Volcano Sound Research Shows 'Screams' Precede Eruptions (AUDIO)

Do volcanoes scream before they erupt? Not quite. But new research shows that volcanoes emit a characteristic sound before blowing their tops -- though at frequencies too low for human hearing.

In a recent study, scientists used seismic sensors to record a series of eruptions in 2009 at the Redoubt volcano near Anchorage, Alaska. Before many of the blow-ups, there were small earthquakes that created so-called "harmonic tremors" -- essentially geologic "hums" that increased in pitch as the eruption neared.

“The frequency of this tremor is unusually high for a volcano, and it’s not easily explained by many of the accepted theories,” study co-author Alicia Hotovec-Ellis, a University of Washington doctoral student in Earth and space sciences, said in a written statement.

These rising sounds were documented starting at about 1 hertz (cycle per second) and gliding upward to about 30 hertz. In humans, the audible frequency range starts at about 20 hertz.

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This 10-second recording covers about 10 minutes of seismic sound and harmonic tremor, sped up 60 times.

This one-minute recording condenses about an hour of activity that includes more than 1,600 small earthquakes that preceded the first explosion with harmonic tremor.

"These seismic observations offer a window into the magmatic system and forces acting at several kilometers' depth – arguably the region that's sourcing the magma for these eruptions," study co-author Dr. Eric Dunham, an assistant professor of geophysics at Stanford University, said in a written statement.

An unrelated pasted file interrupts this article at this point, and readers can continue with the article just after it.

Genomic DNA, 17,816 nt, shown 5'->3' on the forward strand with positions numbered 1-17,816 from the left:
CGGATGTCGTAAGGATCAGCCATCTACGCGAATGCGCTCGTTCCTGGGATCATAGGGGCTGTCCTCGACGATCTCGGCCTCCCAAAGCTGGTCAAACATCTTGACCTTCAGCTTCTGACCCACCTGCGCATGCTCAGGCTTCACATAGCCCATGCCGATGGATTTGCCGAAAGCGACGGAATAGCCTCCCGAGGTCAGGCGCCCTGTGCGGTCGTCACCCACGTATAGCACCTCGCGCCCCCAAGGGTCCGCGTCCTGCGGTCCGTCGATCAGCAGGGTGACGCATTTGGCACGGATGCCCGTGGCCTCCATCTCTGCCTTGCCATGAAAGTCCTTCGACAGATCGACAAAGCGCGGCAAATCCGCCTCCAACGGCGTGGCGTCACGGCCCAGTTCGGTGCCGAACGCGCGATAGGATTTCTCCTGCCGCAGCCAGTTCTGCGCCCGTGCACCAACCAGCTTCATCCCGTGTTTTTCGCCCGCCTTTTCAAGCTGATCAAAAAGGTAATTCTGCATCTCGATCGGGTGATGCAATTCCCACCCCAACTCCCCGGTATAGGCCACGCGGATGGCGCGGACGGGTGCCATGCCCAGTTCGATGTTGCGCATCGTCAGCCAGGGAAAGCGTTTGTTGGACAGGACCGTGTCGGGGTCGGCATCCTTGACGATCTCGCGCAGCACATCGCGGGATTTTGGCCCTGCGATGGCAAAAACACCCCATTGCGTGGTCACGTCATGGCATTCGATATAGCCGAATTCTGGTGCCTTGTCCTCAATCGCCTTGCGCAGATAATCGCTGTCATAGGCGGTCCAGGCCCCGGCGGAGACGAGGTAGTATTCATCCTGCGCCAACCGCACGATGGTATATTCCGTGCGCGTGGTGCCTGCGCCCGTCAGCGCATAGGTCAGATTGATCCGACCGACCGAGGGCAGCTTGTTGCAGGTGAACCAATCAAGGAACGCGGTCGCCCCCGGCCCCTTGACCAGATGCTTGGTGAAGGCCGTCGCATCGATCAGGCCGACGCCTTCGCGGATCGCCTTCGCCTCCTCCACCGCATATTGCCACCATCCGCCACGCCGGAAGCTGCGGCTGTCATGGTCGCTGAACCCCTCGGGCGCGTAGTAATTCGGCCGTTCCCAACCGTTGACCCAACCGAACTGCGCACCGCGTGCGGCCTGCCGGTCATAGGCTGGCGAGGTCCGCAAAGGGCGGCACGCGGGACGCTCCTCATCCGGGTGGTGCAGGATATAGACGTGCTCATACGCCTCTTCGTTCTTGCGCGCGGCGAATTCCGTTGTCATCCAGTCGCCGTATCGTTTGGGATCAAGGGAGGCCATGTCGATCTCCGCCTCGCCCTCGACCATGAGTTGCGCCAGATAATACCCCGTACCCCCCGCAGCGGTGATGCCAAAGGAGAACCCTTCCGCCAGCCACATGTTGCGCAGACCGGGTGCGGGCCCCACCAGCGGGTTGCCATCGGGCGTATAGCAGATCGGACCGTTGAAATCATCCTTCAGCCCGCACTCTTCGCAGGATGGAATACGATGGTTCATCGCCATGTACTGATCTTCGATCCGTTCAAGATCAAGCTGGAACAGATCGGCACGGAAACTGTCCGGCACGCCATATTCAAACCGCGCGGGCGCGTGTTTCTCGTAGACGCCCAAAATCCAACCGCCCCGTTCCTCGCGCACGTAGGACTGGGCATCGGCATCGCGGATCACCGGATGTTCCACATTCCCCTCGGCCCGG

"The better we understand the plumbing system beneath the volcano and how magma is being transported, the more accurately we can develop models to predict the timing, duration and explosiveness of eruptions," he said.

So, what exactly produces the noises? The research suggests that pressure in the passageway where magma flows may have been building. What caused such pressure remains a mystery, but possibly rock may have plugged the conduit -- kind of like a cork in a champagne bottle. So then, the pressurized magma may have pushed and grinded against the rock, creating the quakes and the associated sounds.

"The same thing happens when you run your fingers over a chalkboard -– you get stick-slip motion at your fingernail," Dunham said. "That's at a much higher frequency, but it's the same type of thing happening at Redoubt."

The researchers even created a computer model of the volcanic earthquakes based on this theory. The model may help with better understanding and even predicting volcanic activity.

"If there are processes leading to a volcanic eruption, you want to detect them early on and try to forecast the explosion," the study's lead author Ksenia Dmitrieva, a doctoral candidate in geophysics at Stanford University, said in a written statement. "It's very important to know about volcanoes because they're such a major hazard."

The study was published on July 14 in the journal Nature Geoscience.